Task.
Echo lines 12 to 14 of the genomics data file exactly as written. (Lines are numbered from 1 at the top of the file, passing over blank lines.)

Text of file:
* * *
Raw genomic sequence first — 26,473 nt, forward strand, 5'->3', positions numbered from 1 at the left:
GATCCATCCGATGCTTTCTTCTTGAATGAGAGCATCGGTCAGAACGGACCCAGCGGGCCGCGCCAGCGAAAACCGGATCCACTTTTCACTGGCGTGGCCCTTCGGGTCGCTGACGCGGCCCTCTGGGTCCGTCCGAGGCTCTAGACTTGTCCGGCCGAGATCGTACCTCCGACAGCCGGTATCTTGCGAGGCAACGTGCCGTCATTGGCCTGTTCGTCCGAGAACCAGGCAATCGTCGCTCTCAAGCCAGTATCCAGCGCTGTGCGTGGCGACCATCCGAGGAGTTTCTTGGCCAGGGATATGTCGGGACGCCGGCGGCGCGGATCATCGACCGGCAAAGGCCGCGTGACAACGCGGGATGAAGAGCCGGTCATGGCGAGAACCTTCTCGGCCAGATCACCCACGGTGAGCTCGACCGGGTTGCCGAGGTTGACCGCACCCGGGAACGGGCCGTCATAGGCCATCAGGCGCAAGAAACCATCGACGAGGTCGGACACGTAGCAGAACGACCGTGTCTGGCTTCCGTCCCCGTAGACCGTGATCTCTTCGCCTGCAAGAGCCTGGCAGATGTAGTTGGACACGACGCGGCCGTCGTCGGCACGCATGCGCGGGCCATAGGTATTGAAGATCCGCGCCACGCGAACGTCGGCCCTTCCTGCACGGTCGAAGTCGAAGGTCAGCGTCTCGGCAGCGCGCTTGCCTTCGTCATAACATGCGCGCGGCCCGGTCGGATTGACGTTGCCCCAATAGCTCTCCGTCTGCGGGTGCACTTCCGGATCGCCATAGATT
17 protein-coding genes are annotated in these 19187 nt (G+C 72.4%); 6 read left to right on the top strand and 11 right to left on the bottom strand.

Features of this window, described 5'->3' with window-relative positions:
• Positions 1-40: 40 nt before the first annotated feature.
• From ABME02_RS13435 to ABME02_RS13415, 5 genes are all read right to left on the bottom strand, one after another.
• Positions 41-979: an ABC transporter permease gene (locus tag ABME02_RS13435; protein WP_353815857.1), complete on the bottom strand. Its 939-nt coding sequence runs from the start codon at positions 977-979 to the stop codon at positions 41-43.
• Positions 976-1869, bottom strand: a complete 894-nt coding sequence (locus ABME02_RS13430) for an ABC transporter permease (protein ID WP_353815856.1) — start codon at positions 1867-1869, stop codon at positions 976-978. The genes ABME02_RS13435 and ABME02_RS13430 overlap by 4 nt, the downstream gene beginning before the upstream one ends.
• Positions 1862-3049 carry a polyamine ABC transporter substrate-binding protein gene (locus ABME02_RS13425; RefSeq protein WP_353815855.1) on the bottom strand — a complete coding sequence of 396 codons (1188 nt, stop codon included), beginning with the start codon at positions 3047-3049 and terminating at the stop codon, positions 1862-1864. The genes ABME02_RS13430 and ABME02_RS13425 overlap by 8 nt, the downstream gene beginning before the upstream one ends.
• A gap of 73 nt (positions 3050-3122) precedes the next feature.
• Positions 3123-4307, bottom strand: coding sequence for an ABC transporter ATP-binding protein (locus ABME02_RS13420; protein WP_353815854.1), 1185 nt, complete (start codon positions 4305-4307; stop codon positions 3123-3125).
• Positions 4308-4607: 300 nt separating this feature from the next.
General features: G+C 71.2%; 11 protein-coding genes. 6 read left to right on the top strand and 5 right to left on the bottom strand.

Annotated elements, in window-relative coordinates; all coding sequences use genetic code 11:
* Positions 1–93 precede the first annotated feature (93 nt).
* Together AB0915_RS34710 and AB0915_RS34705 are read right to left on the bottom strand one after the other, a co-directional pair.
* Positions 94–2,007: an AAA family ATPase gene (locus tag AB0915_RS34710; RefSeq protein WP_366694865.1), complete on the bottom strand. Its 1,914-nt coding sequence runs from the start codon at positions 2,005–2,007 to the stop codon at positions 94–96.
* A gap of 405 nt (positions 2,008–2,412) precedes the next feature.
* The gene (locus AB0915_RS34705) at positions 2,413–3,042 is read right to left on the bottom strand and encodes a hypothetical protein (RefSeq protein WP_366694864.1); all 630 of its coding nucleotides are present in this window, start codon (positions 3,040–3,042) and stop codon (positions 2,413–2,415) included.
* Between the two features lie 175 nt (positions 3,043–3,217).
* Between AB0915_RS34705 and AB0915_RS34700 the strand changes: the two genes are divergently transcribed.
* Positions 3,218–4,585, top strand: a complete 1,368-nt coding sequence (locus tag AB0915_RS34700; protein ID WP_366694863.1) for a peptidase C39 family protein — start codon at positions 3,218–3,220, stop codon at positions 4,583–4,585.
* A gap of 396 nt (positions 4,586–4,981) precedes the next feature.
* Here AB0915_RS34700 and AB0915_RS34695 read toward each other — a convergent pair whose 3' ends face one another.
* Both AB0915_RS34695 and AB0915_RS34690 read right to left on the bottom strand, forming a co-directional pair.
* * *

• Positions 4308-4607: 300 nt separating this feature from the next.
General features: G+C 71.2%; 11 protein-coding genes. 6 read left to right on the top strand and 5 right to left on the bottom strand.

Annotated elements, in window-relative coordinates; all coding sequences use genetic code 11: